Secret Talks Re-Open Channel Between U.S. And Iran

American and Iranian officials secretly met in Oman last month to discuss an informal agreement which would return Americans held in Iranian custody and limits on the Iranian nuclear program. The talks represent this first dialogue between the nations after months of Iran refusing contact. Among the proposals discussed was the release of three American citizens long held by the Iranian regime and limiting enrichment of nuclear material to 60% in exchange for a relaxation of western sanctions, including the return of $7 billion frozen in South Korean banks.

Both sides have hinted at progress while being clear to demarcate these talks from the formal agreements of the past that necesitate approval from the U.S. congress. “Call it whatever you want, whether a temporary deal, an interim deal or a mutual understanding – both sides want to prevent further escalation” an anonymous Iranian official told Reuters. State Department spokesperson Matt Miller called for even more caution from outside observers, saying that “Rumors about a nuclear deal interim or otherwise are false and misleading”, though adding that “we have at all times believed that diplomacy is the best path forward”. 

While the merit of any potential agreement will doubtlessly be hotly debated, the talks bring much needed dialogue to a relationship which has proven to escalate when channels for conversation are absent. Such a dialogue channel is also becoming increasingly necessary to avoid an Israeli attack on Iranian nuclear sites. With Israel increasingly signaling that an attack is upcoming if the Iranian nuclear program continues to develop towards weapons-grade enrichment, the relationship established at last month’s meeting may enable the U.S. to take on an intermediary role if such an attack were to take place.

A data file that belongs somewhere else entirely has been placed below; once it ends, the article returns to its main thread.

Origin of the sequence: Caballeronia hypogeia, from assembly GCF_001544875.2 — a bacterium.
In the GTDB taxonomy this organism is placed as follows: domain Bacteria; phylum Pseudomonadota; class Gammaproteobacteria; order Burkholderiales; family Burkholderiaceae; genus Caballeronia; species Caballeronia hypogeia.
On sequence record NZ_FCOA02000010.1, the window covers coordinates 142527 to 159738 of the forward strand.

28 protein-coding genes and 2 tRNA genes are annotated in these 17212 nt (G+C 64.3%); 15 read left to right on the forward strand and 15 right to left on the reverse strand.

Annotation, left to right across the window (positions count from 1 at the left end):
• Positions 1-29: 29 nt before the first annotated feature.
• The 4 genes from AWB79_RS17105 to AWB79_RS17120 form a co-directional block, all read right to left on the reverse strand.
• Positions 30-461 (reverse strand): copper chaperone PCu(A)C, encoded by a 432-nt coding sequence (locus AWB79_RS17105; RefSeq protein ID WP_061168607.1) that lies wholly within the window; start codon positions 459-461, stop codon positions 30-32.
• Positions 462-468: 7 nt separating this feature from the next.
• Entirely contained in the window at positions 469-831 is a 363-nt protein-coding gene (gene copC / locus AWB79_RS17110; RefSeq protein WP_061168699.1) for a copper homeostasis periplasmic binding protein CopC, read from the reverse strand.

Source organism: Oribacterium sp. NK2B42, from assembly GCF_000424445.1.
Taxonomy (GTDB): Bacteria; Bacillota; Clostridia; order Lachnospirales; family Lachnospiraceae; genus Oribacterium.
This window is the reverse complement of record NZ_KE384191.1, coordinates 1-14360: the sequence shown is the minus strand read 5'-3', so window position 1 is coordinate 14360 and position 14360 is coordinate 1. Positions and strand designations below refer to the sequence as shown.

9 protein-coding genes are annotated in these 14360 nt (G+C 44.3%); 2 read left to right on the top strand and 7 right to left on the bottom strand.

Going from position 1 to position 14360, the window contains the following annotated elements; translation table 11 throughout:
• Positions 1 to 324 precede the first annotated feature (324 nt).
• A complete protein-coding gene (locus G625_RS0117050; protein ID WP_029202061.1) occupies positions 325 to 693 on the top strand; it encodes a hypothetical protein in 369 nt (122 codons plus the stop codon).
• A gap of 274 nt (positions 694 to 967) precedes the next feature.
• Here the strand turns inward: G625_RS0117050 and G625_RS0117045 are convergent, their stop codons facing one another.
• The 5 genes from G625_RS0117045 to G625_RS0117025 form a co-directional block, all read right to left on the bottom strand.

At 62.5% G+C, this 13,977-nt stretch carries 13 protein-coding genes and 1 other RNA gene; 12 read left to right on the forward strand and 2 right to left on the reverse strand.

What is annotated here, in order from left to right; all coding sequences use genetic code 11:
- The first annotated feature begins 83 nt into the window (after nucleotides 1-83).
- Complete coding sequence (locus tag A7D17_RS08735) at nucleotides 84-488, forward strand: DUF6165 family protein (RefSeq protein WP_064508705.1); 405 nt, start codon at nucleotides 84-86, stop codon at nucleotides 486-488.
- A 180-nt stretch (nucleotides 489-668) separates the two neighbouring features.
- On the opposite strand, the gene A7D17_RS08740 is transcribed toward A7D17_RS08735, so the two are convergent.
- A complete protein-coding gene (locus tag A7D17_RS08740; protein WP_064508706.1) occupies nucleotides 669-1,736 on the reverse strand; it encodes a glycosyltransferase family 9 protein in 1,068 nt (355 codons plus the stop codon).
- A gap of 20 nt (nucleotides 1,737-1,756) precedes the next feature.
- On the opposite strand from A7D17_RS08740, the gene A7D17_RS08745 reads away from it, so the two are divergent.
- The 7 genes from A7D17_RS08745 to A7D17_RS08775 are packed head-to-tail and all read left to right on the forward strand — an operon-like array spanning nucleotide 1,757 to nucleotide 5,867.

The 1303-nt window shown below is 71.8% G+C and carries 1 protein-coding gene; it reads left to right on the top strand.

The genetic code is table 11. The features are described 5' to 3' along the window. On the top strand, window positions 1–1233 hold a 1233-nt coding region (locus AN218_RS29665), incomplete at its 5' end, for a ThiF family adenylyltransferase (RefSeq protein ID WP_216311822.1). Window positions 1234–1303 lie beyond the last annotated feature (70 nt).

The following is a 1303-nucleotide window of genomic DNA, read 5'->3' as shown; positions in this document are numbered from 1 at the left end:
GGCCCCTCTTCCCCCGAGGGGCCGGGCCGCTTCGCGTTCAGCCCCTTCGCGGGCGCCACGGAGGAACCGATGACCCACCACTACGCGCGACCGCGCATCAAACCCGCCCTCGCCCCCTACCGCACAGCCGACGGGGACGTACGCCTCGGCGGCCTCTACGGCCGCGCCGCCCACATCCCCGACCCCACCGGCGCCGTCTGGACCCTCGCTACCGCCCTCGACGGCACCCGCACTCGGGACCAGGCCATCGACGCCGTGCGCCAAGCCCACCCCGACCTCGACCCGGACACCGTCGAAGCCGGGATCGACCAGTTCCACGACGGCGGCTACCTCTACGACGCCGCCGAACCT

Such tepid statements from the US are no doubt partly due to domestic political pressures that will become only more predominant as the American election season comes into full swing. The deal reached between the Iranian regime and the Obama administration in 2015 faced rapid disapproval from congressional Republicans, forcing the deal to never be ratified, and enabling the eventual American exit of the deal under the Trump administration. These political dynamics are no doubt going to limit the time, extent, or even possibility of agreement to an unofficial deal. 

However, while these talks may yield limited overt outcomes, the channels for communication, this resetting of relations may prove crucial if the already unfriendly relations threaten to turn toward conflict, be that by the U.S. or Israel. Luckily, the current administration is orientated towards keeping relations stable and communication frequent. As the conflict in Ukraine continues to necessitate considerable international and domestic support, a top priority of the Biden administration is to keep attention and resources away from the region and in Ukraine. Keeping public attention low and substantive deconfliction conversations high allows the best of both worlds: creating a more stable relationship while maintaining the wish to prevent conflict.